A star rating of 3 out of 5.

Joe Barton may be the UK’s most eclectic writer. His last project was the time-bending sci-fi moral maze The Lazarus Project and the one before was the international crime drama Giri/Haji and now his new show for Netflix – The Bastard Son & The Devil Himself – is a fantasy epic based on a young adult series of novels from Sally Green. Never one to be restrained by genre conventions, Barton imbues the show with a darkly British sense of humour, a suitably bloody approach to its violence and the kind of character building that has made him one of TV’s most sought-after writers.


"She ends up shagging Ron," says the series’ 16-year-old hero Nathan in the first episode, which rather sums up the mischievous tone The Bastard Son & The Devil Himself takes towards its high fantasy material which definitely pushes it towards the adult side of young adult. Evidently, Harry Potter is no sacred cow here but the show does take a tried and tested formula to its plotting. As with many of these things, there’s a clear dichotomy between good and evil and in The Bastard Son & The Devil Himself’s case it’s between fairborn witches (good) and blood witches (bad).

Nathan could go either way but as witches in this universe don’t get their power until they turn 17, the powers that be are keeping close watch over him. And in their eyes, it’s for good reason. His father (played the reliably charismatic David Gyasi) is the most feared witch in all of mankind so the witch council keep Nathan under constant monitoring to track signs of him breaking bad. This is done through a monthly sort of therapy session that sees the cocksure teenager questioned about his thoughts, feelings and ability to hear the heartbeat of others.

The sins of the father linger large over Nathan through the opening episodes as Barton’s script explores the trappings of parentage and the reductiveness of pre-determinism. His experience and background in more 'adult' fare than a teen witch series gives The Bastard Son & The Devil Himself an edginess (as seen in the title) that distinguishes it from the herd of fantasy TV series awash streaming right now.

While the tone does wobble as it flits between contemporary humour and fantastical dialogue – particularly in comparison to the more deftly toned The Lazarus Project – The Bastard Son & The Devil Himself is anchored by the superb Jay Lycurgo in his first lead role after a series of supporting performances in Titans, I May Destroy You and Cheaters. Weighed with maintaining a youthful vulnerability while having to carry himself with the threat of a boy who is the spawn of the devil, Lycurgo is equally deft at navigating the complications of burgeoning adulthood and carrying some of the sillier, fantasy-heavy parts of the show with gravitas. It’s a star-making performance from the young man.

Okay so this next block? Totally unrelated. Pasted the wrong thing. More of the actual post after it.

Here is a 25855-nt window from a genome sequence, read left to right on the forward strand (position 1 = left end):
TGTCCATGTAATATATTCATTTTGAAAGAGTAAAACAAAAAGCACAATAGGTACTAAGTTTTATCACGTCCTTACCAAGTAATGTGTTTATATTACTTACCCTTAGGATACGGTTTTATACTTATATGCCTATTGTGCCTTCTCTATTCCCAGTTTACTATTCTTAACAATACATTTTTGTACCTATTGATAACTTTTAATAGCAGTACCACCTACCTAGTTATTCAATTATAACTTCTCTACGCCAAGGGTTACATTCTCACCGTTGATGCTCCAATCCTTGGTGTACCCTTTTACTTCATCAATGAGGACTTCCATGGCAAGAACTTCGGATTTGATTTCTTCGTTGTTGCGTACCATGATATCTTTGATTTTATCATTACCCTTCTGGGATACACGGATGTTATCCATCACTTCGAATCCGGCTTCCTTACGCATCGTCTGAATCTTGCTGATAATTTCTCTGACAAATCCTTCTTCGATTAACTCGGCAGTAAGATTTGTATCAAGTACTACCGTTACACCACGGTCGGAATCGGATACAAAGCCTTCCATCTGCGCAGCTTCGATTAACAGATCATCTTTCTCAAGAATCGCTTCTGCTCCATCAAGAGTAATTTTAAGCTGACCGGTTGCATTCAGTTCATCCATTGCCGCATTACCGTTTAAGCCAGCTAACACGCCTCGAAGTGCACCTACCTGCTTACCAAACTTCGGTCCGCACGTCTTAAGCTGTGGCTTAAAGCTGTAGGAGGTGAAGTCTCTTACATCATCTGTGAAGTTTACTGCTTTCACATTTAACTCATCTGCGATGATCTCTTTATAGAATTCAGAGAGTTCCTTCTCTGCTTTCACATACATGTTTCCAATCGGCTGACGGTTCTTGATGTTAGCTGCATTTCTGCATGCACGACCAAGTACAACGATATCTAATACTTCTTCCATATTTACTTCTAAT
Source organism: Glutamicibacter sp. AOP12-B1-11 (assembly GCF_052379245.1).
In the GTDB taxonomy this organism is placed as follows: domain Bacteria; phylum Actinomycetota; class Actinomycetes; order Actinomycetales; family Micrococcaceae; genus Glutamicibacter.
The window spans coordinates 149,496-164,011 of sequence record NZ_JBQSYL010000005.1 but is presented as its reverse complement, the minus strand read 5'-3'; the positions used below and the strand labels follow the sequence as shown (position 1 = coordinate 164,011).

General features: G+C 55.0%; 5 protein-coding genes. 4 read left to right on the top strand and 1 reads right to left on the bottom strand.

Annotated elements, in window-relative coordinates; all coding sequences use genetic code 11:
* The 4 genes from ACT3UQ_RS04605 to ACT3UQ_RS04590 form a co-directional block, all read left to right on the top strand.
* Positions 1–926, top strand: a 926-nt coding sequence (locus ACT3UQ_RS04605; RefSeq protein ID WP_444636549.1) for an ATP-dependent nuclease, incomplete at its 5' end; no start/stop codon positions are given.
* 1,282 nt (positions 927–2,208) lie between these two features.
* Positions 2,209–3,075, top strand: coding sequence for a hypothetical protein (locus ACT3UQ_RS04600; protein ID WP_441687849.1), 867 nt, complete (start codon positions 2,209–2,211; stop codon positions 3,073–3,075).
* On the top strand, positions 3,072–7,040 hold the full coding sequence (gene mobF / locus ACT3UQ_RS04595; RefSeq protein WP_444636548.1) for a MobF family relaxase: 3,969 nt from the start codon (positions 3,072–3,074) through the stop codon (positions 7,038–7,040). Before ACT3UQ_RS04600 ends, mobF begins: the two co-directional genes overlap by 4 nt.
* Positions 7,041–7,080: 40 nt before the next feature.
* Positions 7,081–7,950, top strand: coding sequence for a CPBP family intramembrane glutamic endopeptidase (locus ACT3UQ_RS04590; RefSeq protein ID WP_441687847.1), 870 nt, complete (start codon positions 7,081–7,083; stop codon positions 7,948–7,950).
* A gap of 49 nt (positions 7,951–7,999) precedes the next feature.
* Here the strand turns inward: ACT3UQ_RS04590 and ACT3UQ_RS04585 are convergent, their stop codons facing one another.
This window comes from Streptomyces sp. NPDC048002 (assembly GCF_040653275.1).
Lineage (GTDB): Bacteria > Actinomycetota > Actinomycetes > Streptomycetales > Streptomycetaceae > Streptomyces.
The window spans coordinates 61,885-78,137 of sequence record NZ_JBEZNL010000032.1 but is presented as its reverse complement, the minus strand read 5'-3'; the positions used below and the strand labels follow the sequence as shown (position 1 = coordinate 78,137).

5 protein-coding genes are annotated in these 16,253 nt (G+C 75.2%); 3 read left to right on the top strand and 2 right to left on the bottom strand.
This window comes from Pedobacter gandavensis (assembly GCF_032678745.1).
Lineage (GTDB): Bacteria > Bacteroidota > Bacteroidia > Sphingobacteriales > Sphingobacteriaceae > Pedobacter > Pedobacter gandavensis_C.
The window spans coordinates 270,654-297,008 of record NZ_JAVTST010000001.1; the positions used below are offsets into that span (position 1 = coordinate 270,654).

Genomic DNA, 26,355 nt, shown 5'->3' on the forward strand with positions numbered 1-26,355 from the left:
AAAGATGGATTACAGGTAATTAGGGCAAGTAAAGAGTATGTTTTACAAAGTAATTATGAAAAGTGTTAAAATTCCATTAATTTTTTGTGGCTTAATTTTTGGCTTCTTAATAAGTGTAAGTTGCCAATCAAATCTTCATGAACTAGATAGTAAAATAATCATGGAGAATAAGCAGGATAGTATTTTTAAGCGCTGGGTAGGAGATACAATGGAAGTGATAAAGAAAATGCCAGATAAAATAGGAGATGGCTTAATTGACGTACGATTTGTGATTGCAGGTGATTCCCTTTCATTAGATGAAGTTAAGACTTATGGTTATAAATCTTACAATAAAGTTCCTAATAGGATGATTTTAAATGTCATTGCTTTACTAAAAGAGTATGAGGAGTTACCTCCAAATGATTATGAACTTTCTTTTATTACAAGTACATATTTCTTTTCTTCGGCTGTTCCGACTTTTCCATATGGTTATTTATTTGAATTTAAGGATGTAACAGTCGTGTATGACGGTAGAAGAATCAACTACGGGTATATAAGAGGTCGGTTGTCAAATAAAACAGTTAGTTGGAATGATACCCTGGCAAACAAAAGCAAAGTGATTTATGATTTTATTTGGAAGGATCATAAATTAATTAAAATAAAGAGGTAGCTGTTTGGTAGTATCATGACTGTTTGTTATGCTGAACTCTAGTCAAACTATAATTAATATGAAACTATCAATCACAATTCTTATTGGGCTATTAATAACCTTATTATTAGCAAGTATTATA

The Bastard Son & The Devil Himself
Nadia Parkes and Jay Lycurgo in The Bastard Son & The Devil Himself Netflix

In the post-Harry Potter world, there have been no shortage of young adult fantasy adaptations on both the big and small screen, a trend that has only accelerated in the years since Game of Thrones became a cultural phenomenon. The big streamers alone have churned out The Wheel of Time, Carnival Row, The Witcher and Shadow and Bone in recent years while Sky have produced the similarly themed A Discovery of Witches. The one The Bastard Son and the Devil himself sits closest to is Shadow and Bone – also from Netflix – in that fairly cliched young adult fantasy tropes are elevated by some snappy writing by an excellent scribe and a well cast group of likeable actors.

It would be fair to jump to conclusions and say there is no need for another fantasy show about young people finding their way in the world but Barton pops his scripts with enough snappy dialogue and well-plotted mechanisms to keep everything fresh enough to stand out from the hegemony.

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The Bastard Son & The Devil Himself lands on Netflix on Friday 28th October – read our guides to the best series on Netflix and the best movies on Netflix.

Sign up for Netflix from £6.99 a month. Netflix is also available on Sky Glass and Virgin Media Stream.

Buy the Half Bad novel from Amazon now. For more to watch, check out our TV Guide or visit our dedicated Fantasy hub.


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